Writing a WordPress plugin

A while ago I was asked if I could write a shopping cart. I had already started one a few years ago, but never finished it. So I began to go through the scripts and tidy them up ready for use. But part way through I discovered that what was really needed was something to integrate into WordPress.

During the process I realised that turning it into a plugin would provide many advantages. A major one of which was the ability to process the orders within WordPress admin. The scripts grew, bugs were found, integration with paypal was eventually managed and finally we achieved our goal.

The result was that Mike Cherim was finally able to open up his online shop for Green Methods: Biological Pest Control and Integrated Pest Management.

Most of the coding I have done is seriously behind the scenes. Mike was responsible for creating products, and styling everything. I had to take his products, using his existing framework and integrate a set of shopping cart scripts. Mike’s ideas pushed things far beyond what I had imagined, and we both hope that users of the shop enjoy their experience.

But how did we get to that point. There were two or three shopping cart plugins out there, but they had flaws that made them unacceptable for our needs. Over use of javascript, complicated, and integrated, product entry and poor mark-up. I looked at adapting those scripts, but decided it would actually be quicker to adapt my own. Problem was I knew nothing about writing a wordpress plugin!

I learnt as I went along, and I dare say there are a few places where things could be achieved a lot easier, but it works! and that is the main thing.

Of course leaving it there would be one option. However I decided part way through, or Mike suggested it, that releasing it as a plugin could be an option for the future. This may actually become a reality.

But WordPress is limited when it comes to using it as a Content Management System, let alone a shop! So I have been scouring the WordPress site, utilising Google searches and am getting closer to having all the necessary snippets to begin writing a full blown paypal shopping cart for WordPress. Mike has already offered, or was that press ganged?, to help with layout, CSS, enhancement suggestions and testing.

But as a always when writing scripts, we can’t think of everything. Wish lists and suggestions will be appreciated.

Updated 1st October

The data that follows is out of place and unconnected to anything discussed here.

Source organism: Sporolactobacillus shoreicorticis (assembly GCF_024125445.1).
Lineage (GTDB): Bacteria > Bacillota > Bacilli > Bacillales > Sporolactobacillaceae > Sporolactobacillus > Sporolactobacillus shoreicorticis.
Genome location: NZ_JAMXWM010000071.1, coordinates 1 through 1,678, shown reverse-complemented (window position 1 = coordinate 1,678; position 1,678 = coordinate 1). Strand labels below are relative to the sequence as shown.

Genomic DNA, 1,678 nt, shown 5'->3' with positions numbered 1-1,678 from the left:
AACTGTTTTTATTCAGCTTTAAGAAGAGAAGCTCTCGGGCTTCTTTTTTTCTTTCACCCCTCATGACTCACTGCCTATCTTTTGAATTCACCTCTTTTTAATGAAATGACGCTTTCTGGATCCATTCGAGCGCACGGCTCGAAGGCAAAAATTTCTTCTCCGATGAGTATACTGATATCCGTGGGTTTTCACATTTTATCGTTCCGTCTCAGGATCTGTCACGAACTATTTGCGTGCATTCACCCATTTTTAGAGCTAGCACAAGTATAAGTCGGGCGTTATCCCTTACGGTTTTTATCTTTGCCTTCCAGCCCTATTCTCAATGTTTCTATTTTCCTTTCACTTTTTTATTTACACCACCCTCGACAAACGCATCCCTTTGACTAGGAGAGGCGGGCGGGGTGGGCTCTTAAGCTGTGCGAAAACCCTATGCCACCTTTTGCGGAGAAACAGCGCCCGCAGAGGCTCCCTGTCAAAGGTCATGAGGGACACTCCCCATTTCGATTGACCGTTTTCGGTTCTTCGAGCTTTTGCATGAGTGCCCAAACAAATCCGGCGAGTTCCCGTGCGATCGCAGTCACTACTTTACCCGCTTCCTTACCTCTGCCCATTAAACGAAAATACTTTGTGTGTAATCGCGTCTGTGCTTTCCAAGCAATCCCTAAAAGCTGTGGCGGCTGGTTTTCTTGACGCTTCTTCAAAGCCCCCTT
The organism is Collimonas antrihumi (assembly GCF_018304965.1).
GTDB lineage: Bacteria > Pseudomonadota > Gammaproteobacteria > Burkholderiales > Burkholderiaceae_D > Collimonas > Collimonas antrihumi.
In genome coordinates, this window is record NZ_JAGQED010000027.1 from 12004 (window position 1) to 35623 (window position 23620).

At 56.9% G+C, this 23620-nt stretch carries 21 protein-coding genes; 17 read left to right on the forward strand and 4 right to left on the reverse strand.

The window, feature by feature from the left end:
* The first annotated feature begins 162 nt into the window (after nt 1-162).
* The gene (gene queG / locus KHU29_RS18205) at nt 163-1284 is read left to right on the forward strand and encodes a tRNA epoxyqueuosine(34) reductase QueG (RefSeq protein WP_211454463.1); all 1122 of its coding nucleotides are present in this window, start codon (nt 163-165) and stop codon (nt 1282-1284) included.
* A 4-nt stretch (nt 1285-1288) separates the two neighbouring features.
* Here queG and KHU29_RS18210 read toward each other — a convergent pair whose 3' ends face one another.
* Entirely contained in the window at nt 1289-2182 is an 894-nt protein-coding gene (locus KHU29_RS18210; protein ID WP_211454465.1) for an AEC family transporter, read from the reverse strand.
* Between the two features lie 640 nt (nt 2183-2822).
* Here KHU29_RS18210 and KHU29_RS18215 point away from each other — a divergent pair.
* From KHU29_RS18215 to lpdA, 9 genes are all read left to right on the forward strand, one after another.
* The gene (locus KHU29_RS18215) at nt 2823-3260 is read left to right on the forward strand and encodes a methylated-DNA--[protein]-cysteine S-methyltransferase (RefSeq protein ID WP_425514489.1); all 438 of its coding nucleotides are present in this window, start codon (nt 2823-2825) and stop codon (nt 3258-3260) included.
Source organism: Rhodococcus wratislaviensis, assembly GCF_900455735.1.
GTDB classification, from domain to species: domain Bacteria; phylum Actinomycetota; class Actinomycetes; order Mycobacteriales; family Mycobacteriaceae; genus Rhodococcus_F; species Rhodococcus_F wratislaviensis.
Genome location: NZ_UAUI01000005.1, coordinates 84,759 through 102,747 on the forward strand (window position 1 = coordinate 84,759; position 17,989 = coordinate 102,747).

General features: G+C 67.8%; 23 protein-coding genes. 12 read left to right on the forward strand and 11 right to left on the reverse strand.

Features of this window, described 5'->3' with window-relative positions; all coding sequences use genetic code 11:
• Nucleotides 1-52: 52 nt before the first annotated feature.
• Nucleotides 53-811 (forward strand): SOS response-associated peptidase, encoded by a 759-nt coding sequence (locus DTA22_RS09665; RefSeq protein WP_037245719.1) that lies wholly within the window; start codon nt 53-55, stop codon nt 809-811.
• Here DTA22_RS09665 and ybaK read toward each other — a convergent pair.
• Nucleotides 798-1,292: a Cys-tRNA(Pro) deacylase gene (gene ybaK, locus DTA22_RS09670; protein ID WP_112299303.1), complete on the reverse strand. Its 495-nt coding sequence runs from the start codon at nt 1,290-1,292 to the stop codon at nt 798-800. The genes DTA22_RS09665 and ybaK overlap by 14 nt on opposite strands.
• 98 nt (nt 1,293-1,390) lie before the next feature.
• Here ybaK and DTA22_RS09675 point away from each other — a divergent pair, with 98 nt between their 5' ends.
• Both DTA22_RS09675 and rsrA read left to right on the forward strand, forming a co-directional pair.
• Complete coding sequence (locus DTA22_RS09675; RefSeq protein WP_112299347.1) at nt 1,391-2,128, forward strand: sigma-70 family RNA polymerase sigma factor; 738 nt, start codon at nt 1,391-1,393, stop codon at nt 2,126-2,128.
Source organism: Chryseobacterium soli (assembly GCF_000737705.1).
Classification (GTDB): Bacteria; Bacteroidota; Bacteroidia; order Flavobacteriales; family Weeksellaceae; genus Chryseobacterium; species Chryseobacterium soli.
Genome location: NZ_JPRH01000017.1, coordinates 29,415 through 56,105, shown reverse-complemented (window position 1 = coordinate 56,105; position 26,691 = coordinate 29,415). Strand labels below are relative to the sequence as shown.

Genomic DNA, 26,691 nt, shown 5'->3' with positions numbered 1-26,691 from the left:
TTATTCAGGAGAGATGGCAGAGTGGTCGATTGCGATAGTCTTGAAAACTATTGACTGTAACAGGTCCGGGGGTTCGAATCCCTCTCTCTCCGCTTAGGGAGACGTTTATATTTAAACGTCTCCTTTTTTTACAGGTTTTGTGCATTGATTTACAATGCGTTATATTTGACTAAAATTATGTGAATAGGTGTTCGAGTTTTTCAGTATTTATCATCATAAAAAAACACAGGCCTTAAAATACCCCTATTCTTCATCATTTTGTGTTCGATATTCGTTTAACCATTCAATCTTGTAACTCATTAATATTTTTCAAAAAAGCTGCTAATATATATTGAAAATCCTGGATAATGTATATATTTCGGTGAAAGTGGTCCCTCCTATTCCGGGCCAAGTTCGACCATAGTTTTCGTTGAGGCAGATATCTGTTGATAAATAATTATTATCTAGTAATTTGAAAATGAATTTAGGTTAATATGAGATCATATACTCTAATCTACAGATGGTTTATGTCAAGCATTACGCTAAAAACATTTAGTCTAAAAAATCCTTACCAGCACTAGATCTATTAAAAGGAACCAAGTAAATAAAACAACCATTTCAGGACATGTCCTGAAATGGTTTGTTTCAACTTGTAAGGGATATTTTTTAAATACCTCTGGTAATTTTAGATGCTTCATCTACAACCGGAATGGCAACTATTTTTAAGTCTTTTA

Currently the feature set may include some or all of the following, plus any I think of as the work progresses.

  • 1 product per pagedone
  • Product form will appear on the edit page – done.
  • Products can have options – done.
  • Shipping rates – done.
  • Parent page will be able to list sub pages just like categories with posts (hopefully) – done.
  • Admin Order handling section – done.
  • Automatic emails on successful purchase, with option to send one from the admin order handling- done.
  • User configurable email – done.
  • Configurable Out of Stock message – done
  • Automatic form/message for each product added to page – done.
  • Automatic creation of required pages – done
  • Pages added to WordPress search – done

Then along came a new set of features, which need integrating before launch:

  • Upload downloadable products – nearly completed
  • Full handling with stats for downloadable products – nearly completed
  • Integrate with product entry menu – to do
  • Integrate with shopping cart front end – to do
  • Integrate with shopping cart back end – to do
  • Other integration to ensure I don’t miss anything – to do
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8 Responses to Writing a WordPress plugin

  1. John Faulds says:

    Would it be possible to give a list of features that will be included? And then people could suggest ones that are missing that they think would be important.

  2. Rich says:

    John, problem is if I do that it gives people a list of pre conceived ideas, and may hinder getting fresh ones.

    But I can see your point, and will add above.

  3. John Faulds says:

    1 product per page

    I’d think the ability to display more than one product, ie, all products in a particular category, would be high on most people’s wishlists.

  4. Rich says:

    I know, hopefully point 5 will cover this. But it is difficult to explain. If you create products on sub pages of a main page, then there will be a facility to list snippets of all products/sub pages.

    Posts already have that capability, I’m just extending it to pages as best I can.

  5. John Faulds says:

    I guess it’s hard to describe as a feature but aside from it being easy for customers to use, the main thing I’d think people would be looking for would be ease and flexibility of adding and updating products including product images.

  6. Rich says:

    Ease of use is one reason I am turning it into a plugin. The few that are available don’t really help, with complicated installation and even the interface is a bit unwieldy. Product images will be handled by standard WordPress upload. I’m hooking the product entry into the ‘edit page’ to try and make things as easy as possible.

  7. Rich says:

    This plugin will shortly be available via Quirm.net.

  8. luukmuu says:

    Thank for plug-in.

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